The federal government is investigating Royal Bank of Canada’s move to outsource technology jobs and reviewing paperwork submitted by its contractor to bring in temporary foreign workers. The probe centres on what the government sees as “apparent discrepancies” regarding RBC’s explanation of the events.
RBC came under fire on the weekend after allegations emerged that Canada’s largest bank contracted iGate Corp. to handle the outsourcing of certain technology jobs, and the firm was using temporary foreign workers to displace RBC technology staff. The bank denied those claims, and said it does not get involved in the hiring practices of the companies it hires.
However, officials with Human Resources and Skills Development Canada (HRSDC) say the government is now taking a closer look at some of the bank’s statements, along with the paperwork iGate submitted in an application to use foreign workers. The government did not elaborate on which statements are being looked at.
“An investigation is under way and HRSDC officials are currently reviewing the labour market opinions submitted by iGate in great detail, based on apparent discrepancies between RBC’s public statement and information which has previously been provided to the government,” said Alyson Queen, a spokeswoman for Human Resources Minister Diane Finley.
The controversy stems from a decision by RBC to outsource the technology operations of its Dexia investor service business to iGate, which operates mainly in India.
In preparation for the outsourcing, iGate stationed 21 employees at RBC to learn Dexia’s technology systems. About 45 RBC employees are affected.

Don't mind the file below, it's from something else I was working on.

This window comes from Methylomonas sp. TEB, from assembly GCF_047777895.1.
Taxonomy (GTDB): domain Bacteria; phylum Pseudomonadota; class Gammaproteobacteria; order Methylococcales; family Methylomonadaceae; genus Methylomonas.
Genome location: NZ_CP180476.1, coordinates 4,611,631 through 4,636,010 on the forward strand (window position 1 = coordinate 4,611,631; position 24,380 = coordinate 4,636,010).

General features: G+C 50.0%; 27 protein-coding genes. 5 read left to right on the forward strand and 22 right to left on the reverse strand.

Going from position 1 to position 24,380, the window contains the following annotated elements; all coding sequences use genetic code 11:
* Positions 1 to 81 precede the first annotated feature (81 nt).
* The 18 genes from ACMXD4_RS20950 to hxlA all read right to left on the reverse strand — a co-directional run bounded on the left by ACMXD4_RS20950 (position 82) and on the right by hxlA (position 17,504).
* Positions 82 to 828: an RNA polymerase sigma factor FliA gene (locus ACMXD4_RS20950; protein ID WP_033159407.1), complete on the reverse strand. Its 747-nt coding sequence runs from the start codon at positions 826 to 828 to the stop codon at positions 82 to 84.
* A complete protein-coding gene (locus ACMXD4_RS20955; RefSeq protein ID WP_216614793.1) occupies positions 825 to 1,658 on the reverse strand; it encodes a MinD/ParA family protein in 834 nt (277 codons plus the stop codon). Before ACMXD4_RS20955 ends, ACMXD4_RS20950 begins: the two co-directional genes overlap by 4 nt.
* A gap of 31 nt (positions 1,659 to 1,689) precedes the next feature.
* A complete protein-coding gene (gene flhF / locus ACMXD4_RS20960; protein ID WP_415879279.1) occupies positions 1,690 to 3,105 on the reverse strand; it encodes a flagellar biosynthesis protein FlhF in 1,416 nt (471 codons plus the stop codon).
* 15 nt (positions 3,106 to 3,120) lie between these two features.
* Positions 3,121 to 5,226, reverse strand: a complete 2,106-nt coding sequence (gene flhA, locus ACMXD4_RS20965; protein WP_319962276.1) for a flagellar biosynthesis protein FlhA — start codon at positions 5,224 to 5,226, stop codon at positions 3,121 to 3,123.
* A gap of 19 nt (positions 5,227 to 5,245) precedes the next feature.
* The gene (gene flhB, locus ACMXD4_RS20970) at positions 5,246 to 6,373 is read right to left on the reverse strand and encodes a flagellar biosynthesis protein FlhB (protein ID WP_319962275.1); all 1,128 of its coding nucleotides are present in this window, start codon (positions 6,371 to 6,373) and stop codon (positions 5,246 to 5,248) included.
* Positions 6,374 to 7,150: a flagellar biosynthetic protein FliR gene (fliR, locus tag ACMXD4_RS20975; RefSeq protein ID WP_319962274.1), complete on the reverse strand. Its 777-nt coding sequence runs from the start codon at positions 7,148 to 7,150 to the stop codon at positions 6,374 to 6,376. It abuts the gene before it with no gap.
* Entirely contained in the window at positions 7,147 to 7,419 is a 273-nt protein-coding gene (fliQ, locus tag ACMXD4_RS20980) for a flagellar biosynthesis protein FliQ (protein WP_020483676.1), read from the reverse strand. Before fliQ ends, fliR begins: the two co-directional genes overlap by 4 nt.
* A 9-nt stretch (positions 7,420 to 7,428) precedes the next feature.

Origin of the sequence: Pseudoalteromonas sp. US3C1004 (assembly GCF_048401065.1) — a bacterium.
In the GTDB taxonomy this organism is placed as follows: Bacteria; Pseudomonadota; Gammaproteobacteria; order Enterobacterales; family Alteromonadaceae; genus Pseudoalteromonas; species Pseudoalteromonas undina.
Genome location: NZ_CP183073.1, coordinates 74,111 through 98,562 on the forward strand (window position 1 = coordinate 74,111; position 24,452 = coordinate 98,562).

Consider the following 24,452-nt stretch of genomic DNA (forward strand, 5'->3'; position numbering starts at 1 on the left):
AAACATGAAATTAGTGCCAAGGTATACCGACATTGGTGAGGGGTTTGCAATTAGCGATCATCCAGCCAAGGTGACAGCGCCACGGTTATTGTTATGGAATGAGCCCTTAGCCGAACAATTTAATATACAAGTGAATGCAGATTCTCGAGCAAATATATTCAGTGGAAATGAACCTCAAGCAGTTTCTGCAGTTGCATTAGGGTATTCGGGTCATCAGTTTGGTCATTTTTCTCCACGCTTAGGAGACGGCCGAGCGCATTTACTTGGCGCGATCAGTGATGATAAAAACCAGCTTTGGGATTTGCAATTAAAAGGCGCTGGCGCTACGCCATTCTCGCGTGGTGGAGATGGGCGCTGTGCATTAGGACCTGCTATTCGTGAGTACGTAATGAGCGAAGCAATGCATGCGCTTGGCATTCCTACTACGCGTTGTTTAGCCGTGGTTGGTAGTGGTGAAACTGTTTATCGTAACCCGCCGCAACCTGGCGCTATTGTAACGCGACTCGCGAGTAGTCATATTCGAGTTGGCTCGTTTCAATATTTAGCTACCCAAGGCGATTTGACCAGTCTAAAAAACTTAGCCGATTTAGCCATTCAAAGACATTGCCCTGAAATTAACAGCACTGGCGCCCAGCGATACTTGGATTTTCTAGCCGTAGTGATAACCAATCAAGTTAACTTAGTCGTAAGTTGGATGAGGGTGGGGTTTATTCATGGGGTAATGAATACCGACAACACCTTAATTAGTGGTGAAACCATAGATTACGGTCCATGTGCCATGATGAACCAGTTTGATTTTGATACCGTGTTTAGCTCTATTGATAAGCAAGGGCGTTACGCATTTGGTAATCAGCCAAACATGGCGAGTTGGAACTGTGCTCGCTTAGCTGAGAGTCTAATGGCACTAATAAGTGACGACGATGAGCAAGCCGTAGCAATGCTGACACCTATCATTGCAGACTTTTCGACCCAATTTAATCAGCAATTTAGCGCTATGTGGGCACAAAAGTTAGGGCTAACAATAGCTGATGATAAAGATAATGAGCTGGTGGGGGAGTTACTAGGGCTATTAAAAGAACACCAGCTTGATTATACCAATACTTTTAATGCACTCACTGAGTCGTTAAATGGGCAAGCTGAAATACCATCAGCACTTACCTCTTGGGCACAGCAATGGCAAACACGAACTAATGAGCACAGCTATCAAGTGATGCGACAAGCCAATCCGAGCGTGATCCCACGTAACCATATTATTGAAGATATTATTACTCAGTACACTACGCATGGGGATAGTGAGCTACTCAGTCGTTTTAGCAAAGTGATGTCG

While RBC said most of the iGate employees are local hires or employees visiting short-term from iGate’s offices in India, the bank said iGate hired just one person on a temporary foreign worker visa, arguing that the person’s skills were unique.
Under federal rules, companies are not allowed to use the Temporary Foreign Worker Program for work that can be performed by Canadians. The program is meant to help employers fill positions after all efforts at recruiting Canadians have been exhausted. It is a two-step process in which a company must first request a Labour Market Opinion from HRSDC and then specific work visas from Citizenship and Immigration.
Ms. Finley’s own department approved the application to bring in temporary foreign workers, but now has concerns it was misled in paperwork.
Canada’s largest bank found itself on the defensive Monday – its Facebook page bombarded with angry messages from Canadians – as people responded to news of RBC’s plans to outsource some of its IT work. The bank suggested the move was merely a case of outsourcing, which has swept through the financial sector in recent years, and that foreign workers weren’t doing the work of RBC staff in Canada.